Listeners of our monthly tracker podcast will recall we’ve wondered for a few months whether concern about COVID-19 during the rise of the Delta variant would ever re-emerge in our monthly opinion polling. Even with case numbers rising over the summer, public opinion on most education topics held steady.
In August, the shoe finally dropped—COVID-19 is making an imprint on our monthly survey results once again. Families and schools alike continue to face difficult decisions that will heavily affect American K-12 education this school year.
To get a pulse on how parents and Americans more broadly are feeling about the pandemic and K-12 education, we survey a nationally representative sample of American adults every month. From August 6–18, we collected responses from 2,201 adults aged 18 and over. With additional sampling, we received 1,273 responses from current school parents, which allows us to report more reliable information about parents’ opinions by demographic.
In a nutshell: People feel COVID-19 is more disruptive to their community and personal routines this month, and they are more pessimistic about various public institutions’ responses to the pandemic. Comfort with in-person education dropped substantially, and most people prefer schools to have some kind of masking and vaccination policy for teachers and students. Interest in alternative education formats and school choice policies remains high.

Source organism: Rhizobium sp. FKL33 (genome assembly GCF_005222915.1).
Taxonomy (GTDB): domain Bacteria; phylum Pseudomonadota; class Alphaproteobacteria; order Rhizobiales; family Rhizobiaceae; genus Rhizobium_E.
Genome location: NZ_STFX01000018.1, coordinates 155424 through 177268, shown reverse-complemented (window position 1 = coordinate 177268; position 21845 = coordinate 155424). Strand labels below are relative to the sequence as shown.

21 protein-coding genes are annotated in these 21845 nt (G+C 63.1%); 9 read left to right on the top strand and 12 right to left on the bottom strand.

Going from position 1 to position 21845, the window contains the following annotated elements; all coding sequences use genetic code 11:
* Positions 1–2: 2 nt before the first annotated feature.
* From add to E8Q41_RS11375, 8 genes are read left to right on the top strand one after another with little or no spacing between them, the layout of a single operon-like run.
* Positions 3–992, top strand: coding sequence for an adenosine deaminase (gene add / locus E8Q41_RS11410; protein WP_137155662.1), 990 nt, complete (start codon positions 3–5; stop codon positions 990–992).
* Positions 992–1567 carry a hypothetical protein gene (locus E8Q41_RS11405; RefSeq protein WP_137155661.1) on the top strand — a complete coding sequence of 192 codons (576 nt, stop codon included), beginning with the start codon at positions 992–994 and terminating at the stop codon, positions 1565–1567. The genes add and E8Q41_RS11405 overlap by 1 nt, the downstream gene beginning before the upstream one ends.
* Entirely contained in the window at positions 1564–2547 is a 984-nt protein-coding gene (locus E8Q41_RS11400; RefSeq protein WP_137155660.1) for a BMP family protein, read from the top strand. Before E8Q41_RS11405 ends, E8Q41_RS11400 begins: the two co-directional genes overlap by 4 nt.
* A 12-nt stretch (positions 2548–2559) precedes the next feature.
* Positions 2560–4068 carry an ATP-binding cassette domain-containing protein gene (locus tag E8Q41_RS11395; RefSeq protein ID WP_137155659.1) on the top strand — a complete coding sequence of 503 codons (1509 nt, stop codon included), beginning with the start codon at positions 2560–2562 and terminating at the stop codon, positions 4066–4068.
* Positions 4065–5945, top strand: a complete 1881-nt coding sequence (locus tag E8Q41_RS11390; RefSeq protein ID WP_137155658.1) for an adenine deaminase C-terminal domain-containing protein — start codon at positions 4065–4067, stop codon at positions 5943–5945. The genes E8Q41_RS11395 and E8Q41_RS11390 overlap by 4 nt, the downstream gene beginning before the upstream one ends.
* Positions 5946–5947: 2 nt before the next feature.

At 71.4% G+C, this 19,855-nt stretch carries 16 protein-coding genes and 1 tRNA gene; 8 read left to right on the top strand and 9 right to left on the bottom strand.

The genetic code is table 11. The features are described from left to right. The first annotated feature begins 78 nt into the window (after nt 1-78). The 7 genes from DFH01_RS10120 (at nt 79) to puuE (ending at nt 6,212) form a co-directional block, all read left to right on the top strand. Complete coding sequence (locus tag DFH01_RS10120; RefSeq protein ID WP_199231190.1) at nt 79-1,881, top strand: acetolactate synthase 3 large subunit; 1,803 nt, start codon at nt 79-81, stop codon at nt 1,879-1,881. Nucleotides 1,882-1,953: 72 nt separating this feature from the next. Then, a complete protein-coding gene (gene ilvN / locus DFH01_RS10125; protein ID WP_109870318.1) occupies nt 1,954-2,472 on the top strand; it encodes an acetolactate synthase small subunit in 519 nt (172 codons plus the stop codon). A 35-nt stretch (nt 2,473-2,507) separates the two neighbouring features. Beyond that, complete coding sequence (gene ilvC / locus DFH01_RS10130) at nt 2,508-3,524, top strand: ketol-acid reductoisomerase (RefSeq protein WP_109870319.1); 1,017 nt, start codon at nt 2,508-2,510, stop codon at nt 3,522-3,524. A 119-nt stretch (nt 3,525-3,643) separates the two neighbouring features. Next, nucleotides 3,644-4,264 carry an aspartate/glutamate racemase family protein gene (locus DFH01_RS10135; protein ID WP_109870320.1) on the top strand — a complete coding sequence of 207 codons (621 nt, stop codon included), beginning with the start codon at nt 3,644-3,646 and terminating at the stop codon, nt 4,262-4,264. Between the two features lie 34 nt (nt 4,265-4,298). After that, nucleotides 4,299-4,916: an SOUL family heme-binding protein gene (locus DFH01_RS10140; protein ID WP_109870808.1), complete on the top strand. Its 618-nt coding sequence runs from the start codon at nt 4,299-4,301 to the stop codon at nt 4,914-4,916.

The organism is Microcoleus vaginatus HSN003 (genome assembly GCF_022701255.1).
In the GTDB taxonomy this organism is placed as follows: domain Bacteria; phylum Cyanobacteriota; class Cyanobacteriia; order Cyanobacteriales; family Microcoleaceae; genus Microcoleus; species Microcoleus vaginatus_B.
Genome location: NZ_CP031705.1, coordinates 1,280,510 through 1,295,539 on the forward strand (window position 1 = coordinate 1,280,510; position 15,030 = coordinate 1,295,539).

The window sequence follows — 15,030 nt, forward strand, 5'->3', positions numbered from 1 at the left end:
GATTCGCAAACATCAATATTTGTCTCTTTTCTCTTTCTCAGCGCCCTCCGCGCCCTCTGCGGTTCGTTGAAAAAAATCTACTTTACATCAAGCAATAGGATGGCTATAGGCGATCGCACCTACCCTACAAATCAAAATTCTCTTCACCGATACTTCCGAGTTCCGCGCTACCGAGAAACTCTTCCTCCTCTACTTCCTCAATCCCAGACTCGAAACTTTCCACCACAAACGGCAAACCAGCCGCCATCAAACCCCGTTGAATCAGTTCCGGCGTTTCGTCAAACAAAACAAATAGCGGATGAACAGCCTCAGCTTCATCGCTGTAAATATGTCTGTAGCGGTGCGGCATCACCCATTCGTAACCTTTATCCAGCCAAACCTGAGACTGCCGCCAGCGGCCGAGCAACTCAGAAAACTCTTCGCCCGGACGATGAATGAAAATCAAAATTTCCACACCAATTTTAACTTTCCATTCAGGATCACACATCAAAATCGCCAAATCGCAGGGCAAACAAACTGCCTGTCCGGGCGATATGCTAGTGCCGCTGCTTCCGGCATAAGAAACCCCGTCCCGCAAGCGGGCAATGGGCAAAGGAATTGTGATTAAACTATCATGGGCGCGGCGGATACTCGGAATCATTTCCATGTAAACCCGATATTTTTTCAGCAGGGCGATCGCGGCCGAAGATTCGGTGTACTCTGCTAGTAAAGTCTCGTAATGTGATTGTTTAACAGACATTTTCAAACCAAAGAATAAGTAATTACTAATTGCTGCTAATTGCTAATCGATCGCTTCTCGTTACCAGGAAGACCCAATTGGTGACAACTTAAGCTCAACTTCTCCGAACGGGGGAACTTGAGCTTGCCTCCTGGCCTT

1. COVID-19 concerns and frustrations are returning.
From July to August, we saw the biggest one-month jump in the percent of people who feel the pandemic is “very disruptive” since January to February this year. That said, concern remains lower than it was as recently as June.
Americans are less happy with the COVID-19 response from public institutions than they were last month. The net positive ratings—the difference between the shares of positive and negative opinions—decreased for all the public institutions we asked our survey pool about. Small businesses saw their net positive rating decrease by six percentage points, five points for local government, seven points for school districts, six points for schools, five points for state government, six points for local media, four points for national media, seven points for national or multinational corporations, and five points for the federal government.